The “52FilmsByWomen” hashtag isn’t a new invention, but in the last few years, and especially 2017, it’s gained increasingly urgent relevance. Created and disseminated by Women in Film, a nonprofit outlet established to “achieve parity and transform culture,” the tag translates into a simple pledge: Watch one movie directed by a woman each week for an entire year. Most years, completing that pledge would be a show of respect. Today, it’s a means of pushing back against rampant gender bias in the film industry.
To help those interested in putting their viewing habits to good use, Paste is highlighting some of February’s best new movies in theaters, as well as on home video, directed by women. Think of it as a good way to add to your own #52FilmsByWomen tally for the year.
February 18, 2018 Director:
At about 70 minutes in length, The Party
has a lot to accomplish and seemingly little time in which to accomplish it, but director Sally Potter is nothing if not economical. Her work here is small in scale and in setting, but grand in intention, a film that barrels forward faster than a bullet. That’s nearly a literal motif, too: She begins the movie with Janet (Kristin Scott Thomas), our hostess, opening her apartment door to greet us by aiming a gun at the camera. For a moment it seems she’s threatening us, or perhaps she’s threatening Potter’s cinematographer, Aleksei Rodionov, equally a character in the picture as the rest of The Party
’s ensemble. Together, he and Potter show up other attempts at filmed plays by marrying the script-driven and character-forward quality of the latter with the voyeuristic lens of the former. In truth Janet is pissed at a mysterious eighth guest whose identity we don’t learn until the very end. Up until then, she has plenty to deal with thanks to those present. Janet, a politician, has been declared England’s minister for health. She throws a get-together to celebrate her success, but everyone else’s droll self-pitying bullshit gets in the way. There’s her husband, Bill (Timothy Spall), despondent to the point of total detachment; April (Patricia Clarkson), Janet’s best friend, a harsh-tongued unapologetic realist; and Gottfried (Bruno Ganz), April’s hippie-dippy guru boyfriend. Before long they’re joined by Jinny (Emily Mortimer) and Martha (Cherry Jones), Jinny the cheery type and Martha considerably stonier. Last of all, there’s Tom (Cillian Murphy), husband of one of Janet’s friends, who on arrival locks himself in the bathroom, vomits, does a line of blow and checks the pistol he keeps on his person for no reason we can immediately discern. As close as Potter takes us to melodramatic detonations, though, The Party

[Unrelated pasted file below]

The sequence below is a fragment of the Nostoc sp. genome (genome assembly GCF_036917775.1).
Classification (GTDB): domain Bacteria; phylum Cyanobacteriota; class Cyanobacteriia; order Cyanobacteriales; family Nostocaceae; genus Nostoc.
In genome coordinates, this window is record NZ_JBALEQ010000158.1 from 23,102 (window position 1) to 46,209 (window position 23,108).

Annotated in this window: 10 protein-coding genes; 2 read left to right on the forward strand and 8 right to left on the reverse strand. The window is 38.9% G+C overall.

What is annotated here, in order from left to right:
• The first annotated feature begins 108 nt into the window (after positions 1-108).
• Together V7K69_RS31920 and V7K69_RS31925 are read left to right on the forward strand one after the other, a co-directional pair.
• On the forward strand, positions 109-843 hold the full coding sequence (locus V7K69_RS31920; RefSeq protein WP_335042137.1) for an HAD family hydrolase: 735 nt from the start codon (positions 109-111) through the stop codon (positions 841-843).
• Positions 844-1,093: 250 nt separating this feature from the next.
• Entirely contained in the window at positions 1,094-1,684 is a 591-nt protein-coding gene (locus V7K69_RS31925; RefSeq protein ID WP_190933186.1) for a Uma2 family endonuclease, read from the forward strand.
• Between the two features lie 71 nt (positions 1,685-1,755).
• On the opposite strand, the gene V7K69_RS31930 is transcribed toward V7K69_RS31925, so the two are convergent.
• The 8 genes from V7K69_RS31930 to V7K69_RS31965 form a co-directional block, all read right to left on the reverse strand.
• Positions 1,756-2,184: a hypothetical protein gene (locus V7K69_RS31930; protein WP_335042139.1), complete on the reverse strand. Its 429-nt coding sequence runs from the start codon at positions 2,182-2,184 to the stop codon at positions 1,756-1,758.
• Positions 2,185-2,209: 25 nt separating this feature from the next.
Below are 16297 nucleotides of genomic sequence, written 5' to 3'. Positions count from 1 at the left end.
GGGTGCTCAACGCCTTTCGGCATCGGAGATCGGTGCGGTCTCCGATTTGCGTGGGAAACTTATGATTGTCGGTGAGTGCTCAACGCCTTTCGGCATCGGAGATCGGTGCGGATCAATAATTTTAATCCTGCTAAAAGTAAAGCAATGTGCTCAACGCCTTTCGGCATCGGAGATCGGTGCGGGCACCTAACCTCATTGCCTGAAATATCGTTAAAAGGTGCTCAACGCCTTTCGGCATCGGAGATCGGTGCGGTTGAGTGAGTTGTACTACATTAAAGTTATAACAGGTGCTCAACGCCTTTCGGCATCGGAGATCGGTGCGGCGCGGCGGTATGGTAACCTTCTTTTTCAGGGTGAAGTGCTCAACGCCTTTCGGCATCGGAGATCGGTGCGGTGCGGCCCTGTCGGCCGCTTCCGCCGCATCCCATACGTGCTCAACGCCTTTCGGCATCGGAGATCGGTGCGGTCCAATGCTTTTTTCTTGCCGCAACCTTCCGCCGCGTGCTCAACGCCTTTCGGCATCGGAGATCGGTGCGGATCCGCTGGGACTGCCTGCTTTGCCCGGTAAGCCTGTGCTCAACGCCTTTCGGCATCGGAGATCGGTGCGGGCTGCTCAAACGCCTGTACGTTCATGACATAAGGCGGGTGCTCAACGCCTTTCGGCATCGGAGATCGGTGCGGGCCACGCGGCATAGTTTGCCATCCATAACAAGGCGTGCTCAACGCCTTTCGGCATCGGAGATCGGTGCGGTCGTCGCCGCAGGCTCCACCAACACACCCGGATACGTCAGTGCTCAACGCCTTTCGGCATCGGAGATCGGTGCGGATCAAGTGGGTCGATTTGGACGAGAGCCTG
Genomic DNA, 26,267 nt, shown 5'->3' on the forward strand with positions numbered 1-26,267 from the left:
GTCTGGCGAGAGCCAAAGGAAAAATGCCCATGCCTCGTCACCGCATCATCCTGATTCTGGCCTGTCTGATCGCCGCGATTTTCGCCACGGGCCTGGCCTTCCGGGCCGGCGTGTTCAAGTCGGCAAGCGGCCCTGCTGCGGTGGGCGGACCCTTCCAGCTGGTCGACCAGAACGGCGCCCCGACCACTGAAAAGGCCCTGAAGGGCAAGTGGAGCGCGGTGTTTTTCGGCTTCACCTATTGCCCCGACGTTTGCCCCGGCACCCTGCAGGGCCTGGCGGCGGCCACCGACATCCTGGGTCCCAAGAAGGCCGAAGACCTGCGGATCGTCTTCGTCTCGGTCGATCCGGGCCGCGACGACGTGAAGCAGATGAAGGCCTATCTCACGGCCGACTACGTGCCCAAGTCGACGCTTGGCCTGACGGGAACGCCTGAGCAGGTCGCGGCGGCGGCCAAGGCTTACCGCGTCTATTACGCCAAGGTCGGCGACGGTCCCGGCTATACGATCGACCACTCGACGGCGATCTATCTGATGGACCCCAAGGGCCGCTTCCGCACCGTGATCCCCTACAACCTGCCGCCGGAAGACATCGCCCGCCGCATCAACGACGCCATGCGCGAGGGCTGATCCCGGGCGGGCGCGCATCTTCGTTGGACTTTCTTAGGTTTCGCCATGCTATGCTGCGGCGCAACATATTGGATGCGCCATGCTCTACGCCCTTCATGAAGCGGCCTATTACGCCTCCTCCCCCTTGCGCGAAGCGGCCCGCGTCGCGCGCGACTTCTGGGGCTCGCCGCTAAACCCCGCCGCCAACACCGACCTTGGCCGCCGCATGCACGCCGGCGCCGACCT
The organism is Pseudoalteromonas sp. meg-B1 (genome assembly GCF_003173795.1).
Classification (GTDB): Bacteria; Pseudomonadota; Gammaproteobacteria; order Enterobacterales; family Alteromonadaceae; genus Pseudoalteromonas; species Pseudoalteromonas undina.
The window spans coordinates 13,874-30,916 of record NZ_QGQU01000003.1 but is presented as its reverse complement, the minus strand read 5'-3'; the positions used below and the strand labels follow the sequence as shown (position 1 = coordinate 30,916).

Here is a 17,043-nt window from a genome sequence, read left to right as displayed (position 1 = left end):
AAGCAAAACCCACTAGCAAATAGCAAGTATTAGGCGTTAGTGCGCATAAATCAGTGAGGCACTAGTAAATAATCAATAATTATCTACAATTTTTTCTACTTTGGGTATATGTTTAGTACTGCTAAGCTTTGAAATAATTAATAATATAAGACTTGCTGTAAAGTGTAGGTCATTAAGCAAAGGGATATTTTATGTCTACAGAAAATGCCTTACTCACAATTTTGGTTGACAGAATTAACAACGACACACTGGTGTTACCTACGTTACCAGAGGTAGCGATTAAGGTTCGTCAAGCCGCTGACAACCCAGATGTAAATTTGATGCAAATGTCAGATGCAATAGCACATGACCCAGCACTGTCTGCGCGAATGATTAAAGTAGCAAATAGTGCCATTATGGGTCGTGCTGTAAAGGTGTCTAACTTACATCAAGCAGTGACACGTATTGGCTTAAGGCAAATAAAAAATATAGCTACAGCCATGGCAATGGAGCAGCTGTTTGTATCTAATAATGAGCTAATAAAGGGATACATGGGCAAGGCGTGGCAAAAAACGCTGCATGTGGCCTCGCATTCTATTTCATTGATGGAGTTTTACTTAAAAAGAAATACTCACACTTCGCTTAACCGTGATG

never feels less than uncomfortably real. —Andy Crump
/ Full Review
February 06, 2018 (Blu-ray) Director:
In 2018, there’s no good reason to divorce one Lois Weber Blu-ray release from another: Shoes
and The Dumb Girl of Portici
belong together. They’re antiques of immeasurable value; The Dumb Girl of Portici
is arguably one of the first big-screen blockbusters, and less arguably one of the first blockbusters directed by a woman, while Shoes